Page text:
Cranbury School Board adopts 2023-’24 budget with slight tax increase
Cranbury School District will continue to maintain services with the 2023-24′ school year budget.
Board of Education President Pramod Chivate, Vice President Dominique Jones, and Board members Emma Bossard, Katherine Lara, Rob Christopher, Colleen Raymond, Milton Georges, Lisa Rue and Sehrope Sarkuni unanimously voted in favor of the $22.4 million district budget that funds operations for the 2023-’24 school year at the April 26 board meeting.
The budget maintains educational programs, staffing and services currently provided for all students, funds tuition payments to Princeton Public Schools, and provides transportation services and out-of-district special education placements.
Additionally, the budget maintains the two teacher positions and two teacher assistant positions that were added in the 2022-’23 school year budget, according to the budget presentation.
Cranbury residential and commercial property owners will support the $22.4 million budget by paying a tax levy of $18.8 million.
The levy slightly increases from the previous school year budget, which means property owners will pay $369,000 in additional school property taxes.
The school district’s state aid also increases from $910,267 in 2022-’23 to $1.2 million for the upcoming school year.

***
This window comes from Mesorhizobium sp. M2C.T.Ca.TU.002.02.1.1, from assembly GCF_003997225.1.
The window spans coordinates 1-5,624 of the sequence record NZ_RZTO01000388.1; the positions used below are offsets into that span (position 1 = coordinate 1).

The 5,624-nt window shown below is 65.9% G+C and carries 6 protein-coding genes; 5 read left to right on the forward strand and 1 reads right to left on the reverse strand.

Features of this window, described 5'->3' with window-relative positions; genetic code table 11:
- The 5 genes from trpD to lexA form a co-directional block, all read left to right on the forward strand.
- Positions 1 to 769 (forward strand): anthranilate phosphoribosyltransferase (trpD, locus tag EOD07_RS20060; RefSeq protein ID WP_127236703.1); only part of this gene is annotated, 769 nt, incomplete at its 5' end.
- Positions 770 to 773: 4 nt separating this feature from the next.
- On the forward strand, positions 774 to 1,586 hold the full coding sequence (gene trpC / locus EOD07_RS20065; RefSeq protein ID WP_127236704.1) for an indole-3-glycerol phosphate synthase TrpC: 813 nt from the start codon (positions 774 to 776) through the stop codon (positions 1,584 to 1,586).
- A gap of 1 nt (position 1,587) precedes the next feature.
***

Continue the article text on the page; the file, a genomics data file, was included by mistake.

For Cranbury property owners, the school tax rate is expected to be 99.5 cents per $100 of assessed valuation, which is a 1.6 cent increase from 2022-’23.
The owner of average home assessed at $606,563 will pay about $6,035 in school taxes for 2023-’24.
The amount an individual pays in property taxes is determined by the assessed value of his home and/or property, and the tax rate that is set by each taxing entity.
School taxes are just one item on a property owner’s total tax bill, which also includes municipal taxes and Middlesex County taxes.
The Cranbury School District budget covers not only the Princeton High School tuition, but K-8 regular education programs, special education, transportation, employee benefits, and maintenance.
The school district’s appropriations include $4.6 million for Princeton High School tuition, $4.1 million for K-8 regular education programs, $3 million towards employee benefits, $1.8 million for transportation, $1.3 million towards out-of-district special education tuition, $1.2 million for special education, $1.4 million on operations, maintenance and security and $1.35 million towards student support services.
The revenues, not including the tax levy, consist of $1.2 million in state aid, a $450,000 withdrawal from tuition reserve, $272,000 from savings, $159,000 from grants and entitlements, $156,000 in federal sources, and $150,000 from the maintenance reserve, and $18,750 from transportation fees from individuals, according to budget documents.
The school district continues to face an increase in cost for student transportation services as fuel costs rise and the bus driver shortage continues. The district administration plans to address the rising costs by renewing the prior year bid award invitation to maintain costs.
The district will also continue monitoring the rise in healthcare costs with inflation and work with their insurance broker for the potential to lower premiums, according to the budget presentation.